Fisheries Research Articles

Spatial and temporal variation in the size at maturity of the western rock lobster Panulirus cygnus George

Document Type


Publication Date


Journal Title

Marine Biology


Print: 0025-3162 Electronic: 1432-1793


Mature Female, Carapace Length, Fishing Season, High Exploitation Rate, Annual Water Temperature


Aquaculture and Fisheries | Marine Biology | Terrestrial and Aquatic Ecology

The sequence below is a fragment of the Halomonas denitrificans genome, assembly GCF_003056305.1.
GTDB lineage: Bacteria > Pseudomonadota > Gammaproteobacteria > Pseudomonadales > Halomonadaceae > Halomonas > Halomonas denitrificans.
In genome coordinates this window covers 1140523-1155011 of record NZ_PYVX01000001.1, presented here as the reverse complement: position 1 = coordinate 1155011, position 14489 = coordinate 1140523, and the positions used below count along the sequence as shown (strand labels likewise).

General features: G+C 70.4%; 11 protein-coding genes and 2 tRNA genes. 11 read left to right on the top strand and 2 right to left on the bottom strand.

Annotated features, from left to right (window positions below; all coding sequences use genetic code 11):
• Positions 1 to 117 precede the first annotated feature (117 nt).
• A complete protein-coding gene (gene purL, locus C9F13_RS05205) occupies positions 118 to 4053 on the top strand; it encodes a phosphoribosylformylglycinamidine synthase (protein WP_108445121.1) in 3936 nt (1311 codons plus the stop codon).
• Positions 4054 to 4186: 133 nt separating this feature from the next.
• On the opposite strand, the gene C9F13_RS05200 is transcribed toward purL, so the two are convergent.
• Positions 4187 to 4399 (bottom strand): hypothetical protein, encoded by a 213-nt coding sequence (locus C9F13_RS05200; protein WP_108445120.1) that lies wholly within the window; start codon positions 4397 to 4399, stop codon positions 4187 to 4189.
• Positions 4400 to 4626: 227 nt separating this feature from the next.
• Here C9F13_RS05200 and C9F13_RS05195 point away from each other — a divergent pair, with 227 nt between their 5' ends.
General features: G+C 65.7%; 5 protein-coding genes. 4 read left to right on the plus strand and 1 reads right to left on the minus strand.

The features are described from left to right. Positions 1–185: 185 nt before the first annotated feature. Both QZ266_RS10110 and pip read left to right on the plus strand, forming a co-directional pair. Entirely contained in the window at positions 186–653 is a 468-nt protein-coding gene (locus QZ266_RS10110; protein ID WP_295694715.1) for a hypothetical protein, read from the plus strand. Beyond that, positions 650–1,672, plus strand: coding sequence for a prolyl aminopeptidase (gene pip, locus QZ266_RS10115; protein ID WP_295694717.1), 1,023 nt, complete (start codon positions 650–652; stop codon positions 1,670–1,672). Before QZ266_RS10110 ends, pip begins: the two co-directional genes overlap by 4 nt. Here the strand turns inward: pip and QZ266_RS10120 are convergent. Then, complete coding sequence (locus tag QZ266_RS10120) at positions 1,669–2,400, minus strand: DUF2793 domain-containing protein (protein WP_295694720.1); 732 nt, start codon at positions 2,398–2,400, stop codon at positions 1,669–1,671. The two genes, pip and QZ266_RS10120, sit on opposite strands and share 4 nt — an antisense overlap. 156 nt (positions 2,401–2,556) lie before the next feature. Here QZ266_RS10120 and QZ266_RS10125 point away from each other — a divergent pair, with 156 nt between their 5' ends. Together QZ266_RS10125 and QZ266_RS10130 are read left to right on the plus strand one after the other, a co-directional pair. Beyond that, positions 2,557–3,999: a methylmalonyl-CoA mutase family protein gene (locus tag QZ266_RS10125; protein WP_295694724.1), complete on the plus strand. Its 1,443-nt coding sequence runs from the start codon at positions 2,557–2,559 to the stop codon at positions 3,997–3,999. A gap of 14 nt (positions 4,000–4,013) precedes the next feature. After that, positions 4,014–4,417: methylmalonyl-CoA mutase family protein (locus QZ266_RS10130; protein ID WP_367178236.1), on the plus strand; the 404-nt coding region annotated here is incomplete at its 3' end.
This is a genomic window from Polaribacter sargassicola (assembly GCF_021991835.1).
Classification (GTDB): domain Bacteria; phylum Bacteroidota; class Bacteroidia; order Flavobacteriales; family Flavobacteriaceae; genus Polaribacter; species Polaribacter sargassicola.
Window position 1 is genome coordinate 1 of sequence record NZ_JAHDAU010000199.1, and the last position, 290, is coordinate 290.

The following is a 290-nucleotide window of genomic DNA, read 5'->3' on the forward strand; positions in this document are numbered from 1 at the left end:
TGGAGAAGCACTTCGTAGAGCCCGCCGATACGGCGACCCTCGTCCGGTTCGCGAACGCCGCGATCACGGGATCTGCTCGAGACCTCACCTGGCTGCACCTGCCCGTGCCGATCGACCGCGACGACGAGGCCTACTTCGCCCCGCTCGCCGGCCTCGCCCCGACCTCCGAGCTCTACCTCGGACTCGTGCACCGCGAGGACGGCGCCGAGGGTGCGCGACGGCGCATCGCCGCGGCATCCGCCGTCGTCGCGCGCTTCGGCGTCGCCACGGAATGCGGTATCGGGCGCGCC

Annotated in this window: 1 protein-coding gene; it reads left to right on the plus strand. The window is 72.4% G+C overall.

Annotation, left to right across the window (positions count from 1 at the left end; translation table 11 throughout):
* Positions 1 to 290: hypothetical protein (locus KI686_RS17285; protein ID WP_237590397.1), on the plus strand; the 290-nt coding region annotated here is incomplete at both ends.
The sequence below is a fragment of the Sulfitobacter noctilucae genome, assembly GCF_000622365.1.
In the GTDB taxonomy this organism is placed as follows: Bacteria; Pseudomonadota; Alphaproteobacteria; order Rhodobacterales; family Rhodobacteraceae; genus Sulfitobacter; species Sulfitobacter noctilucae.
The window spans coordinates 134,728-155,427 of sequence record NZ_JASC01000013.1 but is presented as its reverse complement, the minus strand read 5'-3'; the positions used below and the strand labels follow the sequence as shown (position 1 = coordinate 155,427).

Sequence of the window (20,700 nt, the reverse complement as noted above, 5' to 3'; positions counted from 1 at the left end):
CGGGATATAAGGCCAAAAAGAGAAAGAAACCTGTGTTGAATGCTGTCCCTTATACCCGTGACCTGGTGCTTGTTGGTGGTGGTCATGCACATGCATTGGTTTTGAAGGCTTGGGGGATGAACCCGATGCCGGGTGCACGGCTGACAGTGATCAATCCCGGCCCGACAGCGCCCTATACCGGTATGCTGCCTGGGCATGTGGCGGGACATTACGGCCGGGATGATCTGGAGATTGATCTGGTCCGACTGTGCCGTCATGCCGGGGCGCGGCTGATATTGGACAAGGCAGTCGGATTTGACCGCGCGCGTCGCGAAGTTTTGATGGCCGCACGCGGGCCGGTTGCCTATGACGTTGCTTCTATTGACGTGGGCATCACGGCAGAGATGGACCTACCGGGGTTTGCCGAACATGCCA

The sizes at which female and male western rock lobster Panulirus cygnus become mature were examined over 32 years from records at six localities along the coast of Western Australia. The size of males at maturity was estimated from a subset of these data by a morphometric and a physiological method, with both producing statistically similar results. Males were larger at first maturity than females at the same sites. For both sexes, the sizes at first maturity at each location correlated (P<0.05) with the mean annual water temperature at that location, decreasing from south to north along the mainland coast and being smallest at the offshore Abrolhos Islands. Smaller sizes at maturity were recorded for both sexes than have been published previously. One certain explanation for these differences is that management measures protecting females with ovigerous setae have distorted size compositions and the ratio of immature to mature females, thereby increasing the likelihood of capturing small mature females. However, these fishing effects cannot fully account for the progressive decline in CL50 observed over the past 20 years. Other possible hypotheses considered include increases in water temperature over this period, as well as whether this change could be consistent with a genotypic response caused by the selective removal of large lobsters combined with high exploitation rates.